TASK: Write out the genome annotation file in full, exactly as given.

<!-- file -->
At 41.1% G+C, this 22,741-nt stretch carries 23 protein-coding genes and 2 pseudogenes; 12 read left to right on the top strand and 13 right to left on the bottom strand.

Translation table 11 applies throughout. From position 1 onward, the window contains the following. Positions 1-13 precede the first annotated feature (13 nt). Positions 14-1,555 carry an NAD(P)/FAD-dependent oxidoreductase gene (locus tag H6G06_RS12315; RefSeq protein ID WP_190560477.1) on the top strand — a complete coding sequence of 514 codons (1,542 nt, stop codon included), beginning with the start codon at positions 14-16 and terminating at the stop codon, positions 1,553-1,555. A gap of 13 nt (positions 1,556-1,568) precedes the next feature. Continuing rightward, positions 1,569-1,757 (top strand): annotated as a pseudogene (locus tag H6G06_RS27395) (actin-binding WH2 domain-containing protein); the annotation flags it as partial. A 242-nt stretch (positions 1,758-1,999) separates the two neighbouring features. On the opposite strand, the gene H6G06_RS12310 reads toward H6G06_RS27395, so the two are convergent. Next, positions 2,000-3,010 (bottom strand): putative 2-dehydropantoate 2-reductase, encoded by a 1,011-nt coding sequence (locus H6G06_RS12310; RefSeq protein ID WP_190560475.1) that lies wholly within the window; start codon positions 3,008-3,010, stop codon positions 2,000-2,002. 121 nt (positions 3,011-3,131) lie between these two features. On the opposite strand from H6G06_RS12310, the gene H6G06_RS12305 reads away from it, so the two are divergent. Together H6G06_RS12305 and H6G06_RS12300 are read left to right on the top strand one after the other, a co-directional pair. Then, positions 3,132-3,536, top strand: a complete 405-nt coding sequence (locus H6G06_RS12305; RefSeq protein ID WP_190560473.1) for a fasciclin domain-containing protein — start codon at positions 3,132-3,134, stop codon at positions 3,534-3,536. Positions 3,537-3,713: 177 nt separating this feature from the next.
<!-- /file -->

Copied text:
At 41.1% G+C, this 22,741-nt stretch carries 23 protein-coding genes and 2 pseudogenes; 12 read left to right on the top strand and 13 right to left on the bottom strand.

Translation table 11 applies throughout. From position 1 onward, the window contains the following. Positions 1-13 precede the first annotated feature (13 nt). Positions 14-1,555 carry an NAD(P)/FAD-dependent oxidoreductase gene (locus tag H6G06_RS12315; RefSeq protein ID WP_190560477.1) on the top strand — a complete coding sequence of 514 codons (1,542 nt, stop codon included), beginning with the start codon at positions 14-16 and terminating at the stop codon, positions 1,553-1,555. A gap of 13 nt (positions 1,556-1,568) precedes the next feature. Continuing rightward, positions 1,569-1,757 (top strand): annotated as a pseudogene (locus tag H6G06_RS27395) (actin-binding WH2 domain-containing protein); the annotation flags it as partial. A 242-nt stretch (positions 1,758-1,999) separates the two neighbouring features. On the opposite strand, the gene H6G06_RS12310 reads toward H6G06_RS27395, so the two are convergent. Next, positions 2,000-3,010 (bottom strand): putative 2-dehydropantoate 2-reductase, encoded by a 1,011-nt coding sequence (locus H6G06_RS12310; RefSeq protein ID WP_190560475.1) that lies wholly within the window; start codon positions 3,008-3,010, stop codon positions 2,000-2,002. 121 nt (positions 3,011-3,131) lie between these two features. On the opposite strand from H6G06_RS12310, the gene H6G06_RS12305 reads away from it, so the two are divergent. Together H6G06_RS12305 and H6G06_RS12300 are read left to right on the top strand one after the other, a co-directional pair. Then, positions 3,132-3,536, top strand: a complete 405-nt coding sequence (locus H6G06_RS12305; RefSeq protein ID WP_190560473.1) for a fasciclin domain-containing protein — start codon at positions 3,132-3,134, stop codon at positions 3,534-3,536. Positions 3,537-3,713: 177 nt separating this feature from the next.